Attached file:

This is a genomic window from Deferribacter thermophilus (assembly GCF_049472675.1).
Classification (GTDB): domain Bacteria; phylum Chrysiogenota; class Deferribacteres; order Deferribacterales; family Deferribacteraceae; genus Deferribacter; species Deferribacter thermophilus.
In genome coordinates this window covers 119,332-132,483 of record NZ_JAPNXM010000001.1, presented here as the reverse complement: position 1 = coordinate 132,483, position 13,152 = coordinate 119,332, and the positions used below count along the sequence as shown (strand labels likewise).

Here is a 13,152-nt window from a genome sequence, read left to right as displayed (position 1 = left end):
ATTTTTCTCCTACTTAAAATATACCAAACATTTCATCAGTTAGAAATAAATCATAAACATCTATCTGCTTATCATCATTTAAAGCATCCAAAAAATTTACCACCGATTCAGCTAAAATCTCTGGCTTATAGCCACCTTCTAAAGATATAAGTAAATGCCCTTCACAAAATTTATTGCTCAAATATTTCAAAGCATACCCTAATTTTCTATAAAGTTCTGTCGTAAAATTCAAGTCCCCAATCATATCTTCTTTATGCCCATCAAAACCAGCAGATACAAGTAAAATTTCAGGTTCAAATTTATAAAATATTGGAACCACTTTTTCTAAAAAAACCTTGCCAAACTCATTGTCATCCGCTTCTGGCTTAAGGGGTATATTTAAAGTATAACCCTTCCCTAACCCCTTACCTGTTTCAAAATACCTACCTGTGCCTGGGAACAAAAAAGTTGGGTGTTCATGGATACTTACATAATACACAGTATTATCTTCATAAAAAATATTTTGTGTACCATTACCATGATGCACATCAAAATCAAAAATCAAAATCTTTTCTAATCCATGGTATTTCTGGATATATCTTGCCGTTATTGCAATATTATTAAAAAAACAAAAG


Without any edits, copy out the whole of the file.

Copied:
This is a genomic window from Deferribacter thermophilus (assembly GCF_049472675.1).
Classification (GTDB): domain Bacteria; phylum Chrysiogenota; class Deferribacteres; order Deferribacterales; family Deferribacteraceae; genus Deferribacter; species Deferribacter thermophilus.
In genome coordinates this window covers 119,332-132,483 of record NZ_JAPNXM010000001.1, presented here as the reverse complement: position 1 = coordinate 132,483, position 13,152 = coordinate 119,332, and the positions used below count along the sequence as shown (strand labels likewise).

Here is a 13,152-nt window from a genome sequence, read left to right as displayed (position 1 = left end):
ATTTTTCTCCTACTTAAAATATACCAAACATTTCATCAGTTAGAAATAAATCATAAACATCTATCTGCTTATCATCATTTAAAGCATCCAAAAAATTTACCACCGATTCAGCTAAAATCTCTGGCTTATAGCCACCTTCTAAAGATATAAGTAAATGCCCTTCACAAAATTTATTGCTCAAATATTTCAAAGCATACCCTAATTTTCTATAAAGTTCTGTCGTAAAATTCAAGTCCCCAATCATATCTTCTTTATGCCCATCAAAACCAGCAGATACAAGTAAAATTTCAGGTTCAAATTTATAAAATATTGGAACCACTTTTTCTAAAAAAACCTTGCCAAACTCATTGTCATCCGCTTCTGGCTTAAGGGGTATATTTAAAGTATAACCCTTCCCTAACCCCTTACCTGTTTCAAAATACCTACCTGTGCCTGGGAACAAAAAAGTTGGGTGTTCATGGATACTTACATAATACACAGTATTATCTTCATAAAAAATATTTTGTGTACCATTACCATGATGCACATCAAAATCAAAAATCAAAATCTTTTCTAATCCATGGTATTTCTGGATATATCTTGCCGTTATTGCAATATTATTAAAAAAACAAAAG